Moving on to my 45th birthday, my friend had asked to take me out for a birthday breakfast. I had stopped for my yearly cholesterol screenings before going to her home. By the time I got to her house. I felt something cold and sticky in my jacket sleeve. I took my jacket off to see that I was bleeding all over the place. We got that cleaned up, got the bleeding stopped finally. That same night I was playing with my cat on the floor, sat up quickly and fainted. The next day I called my doctor to tell him what had happened. Knowing that the two incidents were probably not related, but wanted him to know anyways, he called me into his office. At that time, he started asking me what I was like when I was a kid. Did I bruise easily? Did my cuts heal easily? etc As he had not become my doctor until my 30’s - I relayed everything to him.
He then stated, I think you have von Willebrands. What’s that? A surprisingly common (between 1%-3% of the population) bleeding disorder that occurs equally in both men and women but typically can impact women more because it is characterized by bleeding from soft tissue - and women experience menses. It was a good thing I was sitting down because I would have fallen over, immediately I became overcome with so many emotions. My brother happens to be an attorney, I flew to his office - of course I wanted all of those past doctors to pay! Told Mark that I needed to talk to him as my attorney, not as my brother. I needed him to sue everyone, because no one would ever test me and I’d been telling them for years and they wouldn’t listen. In short, Mark’s response was - how much do you want me to sue for? What dollar amount? Because I have to go for an amount and I need to know what amount of money is going to make it all go away? The rascal - can’t stand it when he’s right.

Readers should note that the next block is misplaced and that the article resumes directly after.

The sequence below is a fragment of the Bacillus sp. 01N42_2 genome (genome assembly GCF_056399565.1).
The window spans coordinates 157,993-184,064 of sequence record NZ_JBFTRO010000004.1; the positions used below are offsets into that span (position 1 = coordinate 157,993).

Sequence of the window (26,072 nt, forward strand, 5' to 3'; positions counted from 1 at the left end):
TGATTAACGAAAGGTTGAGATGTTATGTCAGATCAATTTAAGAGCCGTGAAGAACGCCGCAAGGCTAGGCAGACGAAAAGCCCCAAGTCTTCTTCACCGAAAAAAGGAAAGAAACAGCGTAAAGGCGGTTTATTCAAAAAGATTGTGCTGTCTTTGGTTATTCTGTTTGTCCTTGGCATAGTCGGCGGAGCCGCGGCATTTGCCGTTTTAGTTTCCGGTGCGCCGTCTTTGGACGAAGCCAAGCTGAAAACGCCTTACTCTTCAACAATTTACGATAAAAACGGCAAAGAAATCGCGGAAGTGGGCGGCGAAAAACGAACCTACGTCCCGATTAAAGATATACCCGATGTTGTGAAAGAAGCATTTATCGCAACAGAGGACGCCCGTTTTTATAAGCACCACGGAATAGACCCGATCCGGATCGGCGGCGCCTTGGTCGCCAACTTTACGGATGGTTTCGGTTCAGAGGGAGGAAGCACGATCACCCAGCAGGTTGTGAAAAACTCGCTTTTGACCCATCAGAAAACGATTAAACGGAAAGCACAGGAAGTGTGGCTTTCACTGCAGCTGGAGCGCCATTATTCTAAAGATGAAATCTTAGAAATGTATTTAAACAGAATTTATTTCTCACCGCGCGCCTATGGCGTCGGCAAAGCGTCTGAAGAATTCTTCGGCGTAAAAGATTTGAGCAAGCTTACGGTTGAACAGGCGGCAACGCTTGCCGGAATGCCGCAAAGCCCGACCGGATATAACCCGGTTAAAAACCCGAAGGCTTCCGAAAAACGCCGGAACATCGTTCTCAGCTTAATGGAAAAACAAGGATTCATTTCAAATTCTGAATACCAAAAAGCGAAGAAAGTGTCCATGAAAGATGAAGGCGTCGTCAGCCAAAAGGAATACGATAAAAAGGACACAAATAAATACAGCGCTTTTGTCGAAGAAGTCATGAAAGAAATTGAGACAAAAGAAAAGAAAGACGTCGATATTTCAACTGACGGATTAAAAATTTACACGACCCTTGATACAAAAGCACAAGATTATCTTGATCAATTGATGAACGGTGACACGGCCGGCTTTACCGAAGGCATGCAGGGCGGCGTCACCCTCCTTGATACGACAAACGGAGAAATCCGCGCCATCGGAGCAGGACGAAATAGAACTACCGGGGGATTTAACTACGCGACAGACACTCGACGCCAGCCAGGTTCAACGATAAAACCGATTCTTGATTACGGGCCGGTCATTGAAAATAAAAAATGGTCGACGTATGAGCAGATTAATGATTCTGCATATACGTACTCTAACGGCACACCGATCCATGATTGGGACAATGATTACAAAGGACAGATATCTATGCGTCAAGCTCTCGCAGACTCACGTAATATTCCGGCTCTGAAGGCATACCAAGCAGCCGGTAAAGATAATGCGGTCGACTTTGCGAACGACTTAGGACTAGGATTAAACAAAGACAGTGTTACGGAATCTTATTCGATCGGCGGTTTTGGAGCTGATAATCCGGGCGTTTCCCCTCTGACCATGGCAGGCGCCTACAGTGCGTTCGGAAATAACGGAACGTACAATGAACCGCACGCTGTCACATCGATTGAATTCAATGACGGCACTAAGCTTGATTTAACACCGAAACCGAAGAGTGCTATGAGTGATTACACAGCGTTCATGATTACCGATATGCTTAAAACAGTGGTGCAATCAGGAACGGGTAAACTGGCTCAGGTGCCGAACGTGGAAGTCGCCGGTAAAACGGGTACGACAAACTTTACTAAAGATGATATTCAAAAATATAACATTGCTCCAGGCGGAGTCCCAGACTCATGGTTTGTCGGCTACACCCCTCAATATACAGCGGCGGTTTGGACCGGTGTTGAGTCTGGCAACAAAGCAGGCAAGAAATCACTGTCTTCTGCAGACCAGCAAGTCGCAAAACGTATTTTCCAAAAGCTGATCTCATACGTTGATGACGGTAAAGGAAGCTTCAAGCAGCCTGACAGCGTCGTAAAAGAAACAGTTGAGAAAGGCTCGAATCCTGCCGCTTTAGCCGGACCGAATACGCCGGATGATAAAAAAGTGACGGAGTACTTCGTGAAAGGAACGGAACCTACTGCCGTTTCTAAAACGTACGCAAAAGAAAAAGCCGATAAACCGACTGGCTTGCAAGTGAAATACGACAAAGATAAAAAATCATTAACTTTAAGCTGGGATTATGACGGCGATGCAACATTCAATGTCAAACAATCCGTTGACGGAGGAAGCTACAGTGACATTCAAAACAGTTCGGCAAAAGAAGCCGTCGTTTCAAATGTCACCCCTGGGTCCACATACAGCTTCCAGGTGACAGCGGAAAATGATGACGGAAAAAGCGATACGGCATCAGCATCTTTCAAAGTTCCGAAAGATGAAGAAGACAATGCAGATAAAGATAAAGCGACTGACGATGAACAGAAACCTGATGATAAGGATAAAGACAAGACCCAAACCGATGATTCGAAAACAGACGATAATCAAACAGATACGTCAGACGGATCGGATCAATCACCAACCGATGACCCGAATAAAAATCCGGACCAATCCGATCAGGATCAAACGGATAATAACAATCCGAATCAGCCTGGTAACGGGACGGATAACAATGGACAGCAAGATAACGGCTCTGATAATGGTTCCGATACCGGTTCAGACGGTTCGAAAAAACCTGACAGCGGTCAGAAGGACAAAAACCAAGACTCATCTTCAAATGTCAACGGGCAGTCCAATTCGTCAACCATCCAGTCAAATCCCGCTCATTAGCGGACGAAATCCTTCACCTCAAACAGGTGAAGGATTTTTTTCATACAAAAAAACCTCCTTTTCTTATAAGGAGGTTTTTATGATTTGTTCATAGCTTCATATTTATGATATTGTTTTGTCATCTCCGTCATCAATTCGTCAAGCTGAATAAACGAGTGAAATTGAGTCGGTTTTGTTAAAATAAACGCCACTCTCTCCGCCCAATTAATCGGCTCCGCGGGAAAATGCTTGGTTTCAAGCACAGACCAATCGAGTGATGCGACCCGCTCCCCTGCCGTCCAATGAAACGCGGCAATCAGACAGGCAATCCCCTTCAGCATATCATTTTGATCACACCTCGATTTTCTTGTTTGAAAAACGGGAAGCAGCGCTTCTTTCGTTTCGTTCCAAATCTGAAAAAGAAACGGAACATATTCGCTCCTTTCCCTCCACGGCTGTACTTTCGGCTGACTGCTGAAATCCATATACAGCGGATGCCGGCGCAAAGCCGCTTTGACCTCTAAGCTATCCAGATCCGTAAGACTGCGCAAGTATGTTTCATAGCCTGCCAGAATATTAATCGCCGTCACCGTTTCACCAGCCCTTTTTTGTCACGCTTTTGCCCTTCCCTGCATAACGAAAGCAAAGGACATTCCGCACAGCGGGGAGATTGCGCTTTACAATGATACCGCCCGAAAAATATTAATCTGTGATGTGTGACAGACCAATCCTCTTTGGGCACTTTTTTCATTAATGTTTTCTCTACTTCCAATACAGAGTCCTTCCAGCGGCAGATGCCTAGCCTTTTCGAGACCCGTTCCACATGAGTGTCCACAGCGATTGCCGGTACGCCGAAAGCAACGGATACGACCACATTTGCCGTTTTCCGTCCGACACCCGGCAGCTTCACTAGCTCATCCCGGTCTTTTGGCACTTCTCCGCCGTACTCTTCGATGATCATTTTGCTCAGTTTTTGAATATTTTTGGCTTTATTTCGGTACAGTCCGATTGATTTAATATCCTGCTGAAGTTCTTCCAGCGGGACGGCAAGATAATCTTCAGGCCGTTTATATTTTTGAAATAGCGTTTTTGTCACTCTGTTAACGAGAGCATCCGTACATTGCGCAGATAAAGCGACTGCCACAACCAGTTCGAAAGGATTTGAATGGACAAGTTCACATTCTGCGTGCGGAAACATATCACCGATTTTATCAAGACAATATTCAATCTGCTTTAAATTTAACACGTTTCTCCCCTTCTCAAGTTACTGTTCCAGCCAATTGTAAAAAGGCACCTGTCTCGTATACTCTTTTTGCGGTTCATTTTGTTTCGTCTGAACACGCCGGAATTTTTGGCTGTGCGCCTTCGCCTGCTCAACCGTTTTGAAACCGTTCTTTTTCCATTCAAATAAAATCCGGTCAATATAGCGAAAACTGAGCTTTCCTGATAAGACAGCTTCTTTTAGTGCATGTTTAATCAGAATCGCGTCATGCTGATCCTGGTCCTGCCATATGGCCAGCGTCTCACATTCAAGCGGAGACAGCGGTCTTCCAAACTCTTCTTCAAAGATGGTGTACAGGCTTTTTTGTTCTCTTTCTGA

I went through more than a year of grief, mourning and so many emotions. I finally had to reach inside and forgive all those - from the kids in school to the doctors and dentist. It took longer than a year to come to grips with it all - which considering all the damage took 32 years - maybe a year wasn’t really that long.
However, I never want to see another girl, woman, family have to go through that again.
Your story can make a difference.
- Are you an individual with a bleeding disorder or a caregiver who has medical bills that weren’t covered by insurance or other forms of reimbursement?
- Have you or someone close to you had trouble obtaining or keeping adequate health insurance coverage?
- Have you reached or are you facing a lifetime insurance cap?
- Have you been turned down for Medicaid, Medicare, or another government program?
- Has an insurer or government agency limited your ability to access a particular product or service?
- Are you a healthcare provider with a patient whose insurer has limited access to a product or service, or has denied reimbursement for a needed service?
The National Hemophilia Foundation wants to hear from you. Real stories about personal experiences can help lawmakers, the media, and others understand the everyday struggles that people with bleeding disorders face in accessing high quality healthcare and adequate reimbursement. You can submit a story anonymously, or, if you are willing to include your name, we will get your permission before using it.
To share your story with us, please contact Andrea.Lester@RochesterGeneral.org or call 585-922-5700.